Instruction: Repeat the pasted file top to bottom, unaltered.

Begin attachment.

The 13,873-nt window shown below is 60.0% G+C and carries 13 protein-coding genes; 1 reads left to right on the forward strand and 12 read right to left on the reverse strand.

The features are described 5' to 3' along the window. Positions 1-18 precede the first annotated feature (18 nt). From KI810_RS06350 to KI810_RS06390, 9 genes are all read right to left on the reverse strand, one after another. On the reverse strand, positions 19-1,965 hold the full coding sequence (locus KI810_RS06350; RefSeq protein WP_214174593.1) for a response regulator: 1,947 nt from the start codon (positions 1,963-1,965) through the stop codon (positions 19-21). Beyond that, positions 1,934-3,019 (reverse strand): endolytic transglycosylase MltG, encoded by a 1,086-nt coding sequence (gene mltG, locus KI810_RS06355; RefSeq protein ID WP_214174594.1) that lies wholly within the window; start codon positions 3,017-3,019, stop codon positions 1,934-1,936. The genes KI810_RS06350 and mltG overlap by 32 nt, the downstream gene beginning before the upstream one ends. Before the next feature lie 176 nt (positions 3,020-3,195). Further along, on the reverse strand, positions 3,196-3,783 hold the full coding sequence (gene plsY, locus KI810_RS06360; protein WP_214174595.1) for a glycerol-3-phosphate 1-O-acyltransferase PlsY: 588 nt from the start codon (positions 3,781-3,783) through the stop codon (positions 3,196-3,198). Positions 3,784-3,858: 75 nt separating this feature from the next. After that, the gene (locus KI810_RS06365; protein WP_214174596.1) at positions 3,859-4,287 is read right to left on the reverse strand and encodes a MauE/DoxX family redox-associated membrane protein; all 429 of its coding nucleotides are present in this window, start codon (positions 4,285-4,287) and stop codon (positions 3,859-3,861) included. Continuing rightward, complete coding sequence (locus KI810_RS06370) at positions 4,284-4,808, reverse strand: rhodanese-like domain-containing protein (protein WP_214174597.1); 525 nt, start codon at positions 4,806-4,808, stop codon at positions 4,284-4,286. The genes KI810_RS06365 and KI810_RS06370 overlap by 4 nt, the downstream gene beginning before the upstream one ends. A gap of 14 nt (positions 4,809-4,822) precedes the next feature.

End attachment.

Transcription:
The 13,873-nt window shown below is 60.0% G+C and carries 13 protein-coding genes; 1 reads left to right on the forward strand and 12 read right to left on the reverse strand.

The features are described 5' to 3' along the window. Positions 1-18 precede the first annotated feature (18 nt). From KI810_RS06350 to KI810_RS06390, 9 genes are all read right to left on the reverse strand, one after another. On the reverse strand, positions 19-1,965 hold the full coding sequence (locus KI810_RS06350; RefSeq protein WP_214174593.1) for a response regulator: 1,947 nt from the start codon (positions 1,963-1,965) through the stop codon (positions 19-21). Beyond that, positions 1,934-3,019 (reverse strand): endolytic transglycosylase MltG, encoded by a 1,086-nt coding sequence (gene mltG, locus KI810_RS06355; RefSeq protein ID WP_214174594.1) that lies wholly within the window; start codon positions 3,017-3,019, stop codon positions 1,934-1,936. The genes KI810_RS06350 and mltG overlap by 32 nt, the downstream gene beginning before the upstream one ends. Before the next feature lie 176 nt (positions 3,020-3,195). Further along, on the reverse strand, positions 3,196-3,783 hold the full coding sequence (gene plsY, locus KI810_RS06360; protein WP_214174595.1) for a glycerol-3-phosphate 1-O-acyltransferase PlsY: 588 nt from the start codon (positions 3,781-3,783) through the stop codon (positions 3,196-3,198). Positions 3,784-3,858: 75 nt separating this feature from the next. After that, the gene (locus KI810_RS06365; protein WP_214174596.1) at positions 3,859-4,287 is read right to left on the reverse strand and encodes a MauE/DoxX family redox-associated membrane protein; all 429 of its coding nucleotides are present in this window, start codon (positions 4,285-4,287) and stop codon (positions 3,859-3,861) included. Continuing rightward, complete coding sequence (locus KI810_RS06370) at positions 4,284-4,808, reverse strand: rhodanese-like domain-containing protein (protein WP_214174597.1); 525 nt, start codon at positions 4,806-4,808, stop codon at positions 4,284-4,286. The genes KI810_RS06365 and KI810_RS06370 overlap by 4 nt, the downstream gene beginning before the upstream one ends. A gap of 14 nt (positions 4,809-4,822) precedes the next feature.